Welcome to the Writing Process Blog Tour! My Wordsmith Studio writer-friend J. Lynn Sheridan invited me to participate. J.Lynn is a poet (one with a sense of humor, I might add).
The blog tour moves forward, but if you haven’t already, you should check out J. Lynn’s Blog Tour Stop and another recent post, “Who Needs Poetry? Maybe Not You,” at her Writing on the Sun blog.
Now, on to the topic for this blog tour: Writing Process. The challenge is to answer three questions about my work:
What am I working on?
Several things at once.
I just returned from a week in Denver at The Lighthouse Writers Workshop, a terrific community of writers that sponsors a summer Lit Fest—two weeks jam-packed with craft seminars, workshops, and readings. (Look for a separate post about my Lighthouse experience soon.) This week, I’ve been revising the story I submitted to Antonya Nelson’s fiction workshop. Besides that revision, the novel start I’ve struggled with for the last year keeps rearing its unruly head and demanding my attention. I think I may be on to something there, at last, in part because of some insights I had in Denver.
There are a couple of new story ideas floating around, too. I’m keeping a notebook beside the bed these nights in case some inspiration strikes (as it did, briefly, last night). I’m also looking for dreams that might be significant.
So see? The writing and the learning are like dominoes: one idea begets another.
Why do I write what I do?
Ah, that’s an interesting question.
I started out writing poems. Mostly bad poems, I’m afraid. The turn to fiction came in a writing teachers’ workshop at Bard College some years ago where I was required to write a short story. That little story came so easily (I wish they all did!), and I fell in love with the form. So mostly, I’m a short story writer. My husband is responsible for the turn to novels. He kept telling me I could write a novel, and I kept protesting that I couldn’t. Finally, I think the challenge got to me, and I took it on. “A novel is just a long story,” he kept reminding me. That’s true, but there’s a lot more to novel writing than that. I find novel-writing challenging and hair-pulling hard, but I’m hooked, and I’ll keep at it.
As for subject matter: stories can come from anywhere. Many of mine stem from autobiographical material, but they also arise out of observation: a person in a restaurant or on the street, another person’s trauma or desire or fear can provide the spark.
How does my writing process work?
Process / G. Wilson
I wish I could tell you that I have this immaculate way of doing things, that I rise at five every morning and write for two hours before I have my oatmeal. Or I write eight hours a day. I’m retired, after all; I should be able to do that, right?
I’m afraid that’s not the case. I’m as likely to sit with my laptop in front of the TV (with the TV on; yes, I know that’s terrible, but I do it sometimes) as I am to go off by myself. I like to write with music in the background, especially if I find music that fits the tone of what I’m working on. I write notes by hand when I’m just playing around, toying with ideas, and then I tend to write long, messy first drafts and revise, revise, revise.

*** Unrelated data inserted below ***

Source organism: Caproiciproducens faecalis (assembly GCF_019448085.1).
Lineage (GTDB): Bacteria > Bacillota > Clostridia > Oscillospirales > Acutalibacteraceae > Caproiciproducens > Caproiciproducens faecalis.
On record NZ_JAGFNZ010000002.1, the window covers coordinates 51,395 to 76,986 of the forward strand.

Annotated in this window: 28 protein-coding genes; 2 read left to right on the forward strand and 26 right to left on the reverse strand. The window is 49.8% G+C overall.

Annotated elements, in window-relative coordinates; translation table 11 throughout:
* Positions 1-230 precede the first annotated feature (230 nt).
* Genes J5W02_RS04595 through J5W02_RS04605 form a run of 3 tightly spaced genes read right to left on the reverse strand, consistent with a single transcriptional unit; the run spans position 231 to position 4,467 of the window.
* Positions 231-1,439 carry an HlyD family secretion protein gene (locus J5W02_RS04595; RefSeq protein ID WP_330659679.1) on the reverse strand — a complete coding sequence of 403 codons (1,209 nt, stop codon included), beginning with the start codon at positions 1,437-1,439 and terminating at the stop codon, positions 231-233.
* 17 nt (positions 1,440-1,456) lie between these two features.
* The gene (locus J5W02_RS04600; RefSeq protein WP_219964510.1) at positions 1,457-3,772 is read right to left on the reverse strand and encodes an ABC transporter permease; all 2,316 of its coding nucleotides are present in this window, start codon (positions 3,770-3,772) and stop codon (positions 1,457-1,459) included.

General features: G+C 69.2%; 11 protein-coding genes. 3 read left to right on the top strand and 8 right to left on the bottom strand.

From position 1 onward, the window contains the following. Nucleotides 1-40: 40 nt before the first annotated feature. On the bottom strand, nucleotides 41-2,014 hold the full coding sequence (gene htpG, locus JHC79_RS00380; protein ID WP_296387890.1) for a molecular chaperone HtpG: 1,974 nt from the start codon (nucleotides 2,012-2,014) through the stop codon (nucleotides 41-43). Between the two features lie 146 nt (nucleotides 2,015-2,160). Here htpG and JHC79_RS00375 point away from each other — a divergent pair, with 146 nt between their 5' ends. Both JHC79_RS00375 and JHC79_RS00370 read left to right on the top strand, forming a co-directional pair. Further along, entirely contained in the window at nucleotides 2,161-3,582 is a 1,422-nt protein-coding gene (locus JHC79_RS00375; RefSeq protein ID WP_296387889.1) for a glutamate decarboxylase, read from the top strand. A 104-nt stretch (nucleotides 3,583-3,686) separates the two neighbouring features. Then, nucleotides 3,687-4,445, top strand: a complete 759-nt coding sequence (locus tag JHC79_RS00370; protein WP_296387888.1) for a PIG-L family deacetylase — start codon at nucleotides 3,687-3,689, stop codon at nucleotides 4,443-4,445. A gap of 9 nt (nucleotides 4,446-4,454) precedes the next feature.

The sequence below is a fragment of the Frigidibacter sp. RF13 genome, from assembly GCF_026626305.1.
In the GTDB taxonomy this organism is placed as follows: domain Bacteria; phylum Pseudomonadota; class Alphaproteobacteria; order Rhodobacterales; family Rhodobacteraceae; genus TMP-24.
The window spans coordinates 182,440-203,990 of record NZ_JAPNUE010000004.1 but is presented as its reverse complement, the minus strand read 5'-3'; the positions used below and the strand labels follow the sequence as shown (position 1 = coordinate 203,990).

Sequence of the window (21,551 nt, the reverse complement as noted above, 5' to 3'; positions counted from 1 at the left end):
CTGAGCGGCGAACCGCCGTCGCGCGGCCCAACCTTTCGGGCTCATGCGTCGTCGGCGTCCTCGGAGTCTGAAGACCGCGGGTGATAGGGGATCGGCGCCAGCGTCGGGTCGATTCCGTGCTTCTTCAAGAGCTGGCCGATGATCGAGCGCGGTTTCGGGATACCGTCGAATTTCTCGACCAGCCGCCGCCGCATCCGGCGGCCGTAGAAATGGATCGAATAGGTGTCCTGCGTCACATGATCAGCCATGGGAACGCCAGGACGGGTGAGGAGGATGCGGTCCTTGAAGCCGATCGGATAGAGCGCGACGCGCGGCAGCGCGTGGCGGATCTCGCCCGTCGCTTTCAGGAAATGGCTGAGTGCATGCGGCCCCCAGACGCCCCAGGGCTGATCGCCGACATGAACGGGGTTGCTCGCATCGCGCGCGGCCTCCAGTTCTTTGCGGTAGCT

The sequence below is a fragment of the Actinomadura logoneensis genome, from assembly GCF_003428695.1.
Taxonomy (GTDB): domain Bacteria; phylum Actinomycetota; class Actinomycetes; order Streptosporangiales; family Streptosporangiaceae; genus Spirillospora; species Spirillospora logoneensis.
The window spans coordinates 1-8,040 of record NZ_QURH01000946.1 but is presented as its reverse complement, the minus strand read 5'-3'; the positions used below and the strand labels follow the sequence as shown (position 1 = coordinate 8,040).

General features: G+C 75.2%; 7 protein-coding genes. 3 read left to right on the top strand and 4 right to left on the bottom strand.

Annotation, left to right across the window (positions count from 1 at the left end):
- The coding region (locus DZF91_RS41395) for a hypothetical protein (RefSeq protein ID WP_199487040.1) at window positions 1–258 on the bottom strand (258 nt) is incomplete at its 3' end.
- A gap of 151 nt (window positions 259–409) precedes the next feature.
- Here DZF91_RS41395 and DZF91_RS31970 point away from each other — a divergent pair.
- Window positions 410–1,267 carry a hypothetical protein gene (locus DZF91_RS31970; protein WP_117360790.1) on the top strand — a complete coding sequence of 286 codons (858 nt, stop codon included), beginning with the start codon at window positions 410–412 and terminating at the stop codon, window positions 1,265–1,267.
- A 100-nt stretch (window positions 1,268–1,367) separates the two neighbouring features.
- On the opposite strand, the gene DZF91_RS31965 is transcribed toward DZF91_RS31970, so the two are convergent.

I’m indebted to a few good and faithful readers who keep me honest (and often humble).
I read–mostly fiction but also poetry, memoir, and other nonfiction.
I research. A lot. It seems most stories require some special knowledge or background to flesh out their worlds with specific details. I like that about the process; I’m always, always learning.
I do wish I were more disciplined. That’s a worthwhile goal.
The tour moves on!
I’ve asked the following writers to come aboard the tour. Do hop over and see what they’re working on and what wisdom they have to share:
Marsha Blevins lives in WV with her boyfriend and four fur-children. After long hours of reports and complaints at her “day job,” she unwinds in front of the keyboard writing short stories, novels, or just random rants. After being published in her college literary magazine in the late 1990′s, she took a nearly 15 year break from the pressures that type of fame brought into her life. Better able to cope with being in the spotlight now, she is back . . . and better than ever! Marsha’s blog: Marble’s Words.
Jane Ann McLachlan
Jane Ann McLachlan taught writing and professional ethics at Conestoga College in Kitchener, Ontario, before she took an early leave to write full-time. She has published two college textbooks on professional ethics through Pearson Education, a short story collection titled Connections, and a science fiction novel titled Walls of Wind. She has written two
other books which are on offer with her agent, Carrie Pestritto of Prospect Agency in New York, is currently editing her science fiction YA novel, The Malemese Diamond, and researching for her next historical fiction novel. Visit her at http://www.jamclachlan.net or at http://www.janeannmclachlan.com.
Born and raised in Montreal, June Bourgo lives in the beautiful BC interior surrounded by ranch lands. Her debut novel Winter’s Captive has been picked up by Fountain Blue Publishing for re-release with a new cover, to be followed by Chasing Georgia, Book 2 of The Georgia Series. Information about publishing dates and book availability is forthcoming. June is currently working on A Missing Thread, Book 3 of The Georgia Series. To learn more about June and her work, visit her blog, Losing Cinderella.